Robin's Review: B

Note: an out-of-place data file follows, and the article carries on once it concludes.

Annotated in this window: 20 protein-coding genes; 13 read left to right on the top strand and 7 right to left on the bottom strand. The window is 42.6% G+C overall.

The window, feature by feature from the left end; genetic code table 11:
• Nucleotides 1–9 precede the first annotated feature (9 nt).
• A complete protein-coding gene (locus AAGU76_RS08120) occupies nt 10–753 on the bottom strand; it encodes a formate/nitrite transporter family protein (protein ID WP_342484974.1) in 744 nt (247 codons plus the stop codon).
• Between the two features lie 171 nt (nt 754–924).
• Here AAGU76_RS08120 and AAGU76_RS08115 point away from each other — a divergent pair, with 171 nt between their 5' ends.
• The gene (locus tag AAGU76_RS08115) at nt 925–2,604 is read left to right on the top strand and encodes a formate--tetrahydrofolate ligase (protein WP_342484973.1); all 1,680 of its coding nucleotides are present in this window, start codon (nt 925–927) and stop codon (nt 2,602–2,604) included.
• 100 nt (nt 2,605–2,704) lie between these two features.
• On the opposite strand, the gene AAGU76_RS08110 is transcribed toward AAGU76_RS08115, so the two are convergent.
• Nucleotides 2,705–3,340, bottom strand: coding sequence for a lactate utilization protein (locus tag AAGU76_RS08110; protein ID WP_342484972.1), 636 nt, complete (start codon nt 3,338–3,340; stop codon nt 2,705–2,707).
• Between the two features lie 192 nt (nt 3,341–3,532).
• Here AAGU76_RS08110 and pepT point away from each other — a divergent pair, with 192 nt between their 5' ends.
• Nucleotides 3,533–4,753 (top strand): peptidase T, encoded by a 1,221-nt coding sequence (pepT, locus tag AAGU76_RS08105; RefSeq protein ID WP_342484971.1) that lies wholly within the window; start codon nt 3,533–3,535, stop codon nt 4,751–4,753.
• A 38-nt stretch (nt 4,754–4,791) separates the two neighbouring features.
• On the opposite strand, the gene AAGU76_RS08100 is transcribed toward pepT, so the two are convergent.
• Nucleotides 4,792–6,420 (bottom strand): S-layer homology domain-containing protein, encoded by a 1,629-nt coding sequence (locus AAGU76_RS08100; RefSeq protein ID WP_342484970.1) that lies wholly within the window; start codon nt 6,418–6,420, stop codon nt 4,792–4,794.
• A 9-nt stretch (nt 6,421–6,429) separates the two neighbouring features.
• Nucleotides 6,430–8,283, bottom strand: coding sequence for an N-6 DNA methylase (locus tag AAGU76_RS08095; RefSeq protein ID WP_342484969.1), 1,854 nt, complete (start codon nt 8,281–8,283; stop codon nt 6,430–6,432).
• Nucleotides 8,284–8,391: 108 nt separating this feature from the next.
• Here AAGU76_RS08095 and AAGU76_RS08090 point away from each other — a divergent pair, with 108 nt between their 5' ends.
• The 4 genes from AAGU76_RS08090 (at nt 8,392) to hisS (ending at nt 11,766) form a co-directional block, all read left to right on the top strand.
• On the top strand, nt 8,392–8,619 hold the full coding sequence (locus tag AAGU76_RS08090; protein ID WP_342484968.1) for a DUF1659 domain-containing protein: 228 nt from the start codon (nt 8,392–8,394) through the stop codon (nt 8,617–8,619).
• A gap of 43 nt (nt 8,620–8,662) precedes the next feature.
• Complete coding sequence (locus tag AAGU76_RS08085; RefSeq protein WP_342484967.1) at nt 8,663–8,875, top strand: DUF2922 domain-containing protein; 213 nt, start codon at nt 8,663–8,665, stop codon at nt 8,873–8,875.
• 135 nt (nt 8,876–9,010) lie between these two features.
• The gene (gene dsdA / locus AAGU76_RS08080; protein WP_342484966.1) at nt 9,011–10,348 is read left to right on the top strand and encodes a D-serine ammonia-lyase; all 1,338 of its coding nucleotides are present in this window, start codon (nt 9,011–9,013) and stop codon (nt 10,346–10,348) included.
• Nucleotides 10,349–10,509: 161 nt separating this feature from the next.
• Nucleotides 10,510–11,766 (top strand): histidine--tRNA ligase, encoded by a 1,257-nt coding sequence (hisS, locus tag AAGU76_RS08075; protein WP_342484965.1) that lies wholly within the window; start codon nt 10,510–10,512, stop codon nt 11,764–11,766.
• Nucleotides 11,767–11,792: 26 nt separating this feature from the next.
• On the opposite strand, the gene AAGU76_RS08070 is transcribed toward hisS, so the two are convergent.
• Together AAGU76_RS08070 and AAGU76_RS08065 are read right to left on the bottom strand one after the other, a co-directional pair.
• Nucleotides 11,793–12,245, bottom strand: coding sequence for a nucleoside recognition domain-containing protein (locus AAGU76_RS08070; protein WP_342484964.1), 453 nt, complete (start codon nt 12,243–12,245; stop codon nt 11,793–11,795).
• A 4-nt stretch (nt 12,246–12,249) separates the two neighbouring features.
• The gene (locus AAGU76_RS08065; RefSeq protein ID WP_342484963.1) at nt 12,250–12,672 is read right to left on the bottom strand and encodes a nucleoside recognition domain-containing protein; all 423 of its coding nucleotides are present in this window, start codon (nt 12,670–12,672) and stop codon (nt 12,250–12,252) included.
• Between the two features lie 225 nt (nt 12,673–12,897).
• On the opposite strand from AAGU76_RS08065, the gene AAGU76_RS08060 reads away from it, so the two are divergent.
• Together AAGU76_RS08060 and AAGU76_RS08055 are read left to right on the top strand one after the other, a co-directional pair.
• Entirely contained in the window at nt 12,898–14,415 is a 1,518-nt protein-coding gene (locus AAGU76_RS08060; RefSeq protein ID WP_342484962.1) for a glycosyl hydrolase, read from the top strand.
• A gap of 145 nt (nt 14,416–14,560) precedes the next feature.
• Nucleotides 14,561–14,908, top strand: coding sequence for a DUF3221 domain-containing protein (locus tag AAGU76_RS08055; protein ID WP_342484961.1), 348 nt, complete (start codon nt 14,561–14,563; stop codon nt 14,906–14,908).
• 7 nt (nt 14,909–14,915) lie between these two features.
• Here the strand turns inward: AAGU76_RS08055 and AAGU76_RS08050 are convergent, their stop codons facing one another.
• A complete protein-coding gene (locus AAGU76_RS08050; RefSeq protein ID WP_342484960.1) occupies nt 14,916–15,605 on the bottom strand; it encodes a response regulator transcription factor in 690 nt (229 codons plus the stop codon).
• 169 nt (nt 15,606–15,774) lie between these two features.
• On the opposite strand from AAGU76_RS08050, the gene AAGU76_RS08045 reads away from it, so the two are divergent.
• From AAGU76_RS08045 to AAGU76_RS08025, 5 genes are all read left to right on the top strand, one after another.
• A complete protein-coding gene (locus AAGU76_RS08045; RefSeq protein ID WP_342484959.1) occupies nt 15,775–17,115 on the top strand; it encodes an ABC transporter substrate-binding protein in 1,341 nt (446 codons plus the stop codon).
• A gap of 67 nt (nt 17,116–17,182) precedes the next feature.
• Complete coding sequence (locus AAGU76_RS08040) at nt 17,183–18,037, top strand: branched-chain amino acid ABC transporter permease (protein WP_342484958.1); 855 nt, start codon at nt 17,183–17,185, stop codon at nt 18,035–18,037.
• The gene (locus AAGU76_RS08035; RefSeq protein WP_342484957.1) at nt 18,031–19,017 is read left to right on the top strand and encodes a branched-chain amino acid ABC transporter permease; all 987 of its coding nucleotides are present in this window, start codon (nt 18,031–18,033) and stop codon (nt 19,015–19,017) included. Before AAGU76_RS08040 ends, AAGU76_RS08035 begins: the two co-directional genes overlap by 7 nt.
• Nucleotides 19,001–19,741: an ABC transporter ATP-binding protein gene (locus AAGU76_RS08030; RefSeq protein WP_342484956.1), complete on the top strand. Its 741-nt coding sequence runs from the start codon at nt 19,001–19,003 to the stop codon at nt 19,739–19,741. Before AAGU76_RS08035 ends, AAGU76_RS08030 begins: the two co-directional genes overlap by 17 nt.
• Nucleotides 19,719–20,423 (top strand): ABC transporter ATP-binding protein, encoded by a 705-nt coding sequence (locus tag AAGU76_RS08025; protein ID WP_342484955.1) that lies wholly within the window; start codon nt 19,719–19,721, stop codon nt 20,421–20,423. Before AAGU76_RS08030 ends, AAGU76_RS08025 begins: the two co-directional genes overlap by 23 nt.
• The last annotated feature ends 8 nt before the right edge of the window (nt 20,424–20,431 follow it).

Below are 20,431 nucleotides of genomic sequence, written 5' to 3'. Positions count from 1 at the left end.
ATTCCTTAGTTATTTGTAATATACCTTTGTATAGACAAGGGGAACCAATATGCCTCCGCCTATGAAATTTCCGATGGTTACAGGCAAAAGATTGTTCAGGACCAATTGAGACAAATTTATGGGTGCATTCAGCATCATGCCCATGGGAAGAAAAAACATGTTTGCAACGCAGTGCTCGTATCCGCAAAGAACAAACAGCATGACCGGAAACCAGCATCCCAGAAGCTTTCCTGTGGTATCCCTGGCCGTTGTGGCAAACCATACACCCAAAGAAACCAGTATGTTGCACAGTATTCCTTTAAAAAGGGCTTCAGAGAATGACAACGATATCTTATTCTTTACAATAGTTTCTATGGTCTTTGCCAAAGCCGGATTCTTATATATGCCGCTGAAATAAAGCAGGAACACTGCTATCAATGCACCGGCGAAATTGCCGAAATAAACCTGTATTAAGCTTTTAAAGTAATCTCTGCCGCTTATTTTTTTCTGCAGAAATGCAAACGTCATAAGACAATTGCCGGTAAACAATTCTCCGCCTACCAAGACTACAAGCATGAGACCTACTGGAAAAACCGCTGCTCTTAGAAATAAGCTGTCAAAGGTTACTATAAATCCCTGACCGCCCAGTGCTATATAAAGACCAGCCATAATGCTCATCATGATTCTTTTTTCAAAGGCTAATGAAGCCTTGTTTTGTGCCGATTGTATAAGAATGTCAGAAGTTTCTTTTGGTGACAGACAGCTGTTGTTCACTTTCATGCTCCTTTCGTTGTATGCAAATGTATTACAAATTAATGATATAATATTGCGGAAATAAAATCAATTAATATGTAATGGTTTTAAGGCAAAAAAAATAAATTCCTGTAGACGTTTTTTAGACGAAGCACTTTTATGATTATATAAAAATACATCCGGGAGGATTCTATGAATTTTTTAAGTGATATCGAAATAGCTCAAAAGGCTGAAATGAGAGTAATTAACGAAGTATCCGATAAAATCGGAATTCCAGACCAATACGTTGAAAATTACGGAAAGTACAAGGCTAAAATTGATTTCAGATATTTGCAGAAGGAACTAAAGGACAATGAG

The docu follows Kurt Gerron’s remarkable career as a Cabaret and theater star during the lively bustle of Berlin in the 20’s. This city full of music and nightlife is the fertile ground that spawned the artist professional as he rose to the top of his craft in acting and directing. As Gerron’s prominence increased so did that of another man of grand ambition – Adolph Hitler. The Jewish Laws handed down by the new German chancellor where Jews are decried by law to be second-class citizen, losing rights and possessions. Gerron, as a result, was ordered off the set of his latest film by Nazi officials and was forced to flee to Paris, leaving all that he owned to the fascists. Gerron, penniless, searched in vain for theater and film work in France. He ignores the cautionary advice about the Nazis from his colleagues, such as Joseph von Sternberg, Fritz Lang and Peter Lorre, whom Gerron raised funds to send to America. The great actor and filmmaker was forced to move to Amsterdam where he achieved a modicum of his old success – until the Nazis invade Poland, then the rest of Europe, including Holland. Suddenly, the dreaded Laws apply to all of occupied Europe and Gerron is relegated, by his masters, to perform at Amsterdam’s Jewish Theater. Then, in 1942 Hitler’s henchmen met at a lakeside conference in Wannsee, Germany and, in 90 minutes, decide the ultimate fate for Europe’s Jews - the Final Solution. During the third act of Gerron’s latest play, a bemedalled Nazi officer appears, taking inventory of the theater. The next day, when Gerron and company arrive for rehearsal, their theater is in shambles and the officer announces that it is the new Transportation Center for Jews. The actor/director and his colleagues are eventually shipped to the concentration camp at Theresienstatd in Czechoslovakia. The camp became the way station to death for the wealthy, celebrity, intellectual and artistic members of Europe’s Jewry, those whose disappearance would be most noticed by the rest of the world. The presence of the famous inmates of Theresienstatd leads the Nazis to cook up a sham to convince those outside of the Reich of their good intentions toward the Jews. When the International Red Cross, reacting to the demands by neutral countries, requests inspection of a concentration camp, the Nazis are happy to comply. They dress up the façade of the old city turned prison, planting flowers, dressing up the inmates and showing all is happy and prosperous, leading the Red Cross representative through a carefully choreographed tour of the Theresienstatd camp. The ruse works. So successful is the lie that the camp wardens hold a contest for a screenplay to show how wonderful life is in the Theresienstatd, with the finished film distributed to the neutral nations. The first attempt at the documentary, by the young woman who wrote the treatment, is terrible, an indictment of the Nazis. She is executed. The camp commandant selects Kurt Gerron to make the documentary, demanding that it show the wonderful treatment of Jews under Nazi “care.” He takes on the task of creating a whitewashed depiction of the happy, healthy inmates eating bread and butter and playing music and dancing. But, the filmmaker’s desperate effort, in his mind a betrayal of his people, to survive come to naught and, on 28 October 1944, Gerron and his wife were executed in the gas chambers of Auschwitz. Clarke and Sender chose a unique subject in Kurt Gerron for their Oscar-nominated work. They collect a bevy of still shots of the actor and director, clips from films such as “Blue Angel” with Marlene Dietrich, and many interviews with Gerron’s contemporaries, colleagues and surviving family. Although Gerron’s own insights to the times are not documented, the viewpoints of others helps build a look at a man of talent, compassion and kindness. They discuss his humane help, often monetary, to others to escape the Nazi oppression while he repeatedly fails to heed the same warnings – to fatal ends. The documakers gathered previously unseen footage of the period and weave together the story of Gerron’s life and times, his success and Nazi-imposed failure and, ultimately, his death. When he is chosen to direct the mock documentary of the life of the Jews under the Nazis, Gerron sought the advice of the camps Jewish council of elders who recommended that he “do whatever it takes to survive.” Even with this support from his own people, Gerron still agonized over his possible betrayal of his fellows. The finished film never saw the light of day outside of Nazi Germany. “”Prisoner of Pleasure” is a different look at the victims of the Holocaust through the story of a talented, popular actor and director who died at the hands of his Nazi captors because of the sole fact that he was a Jew.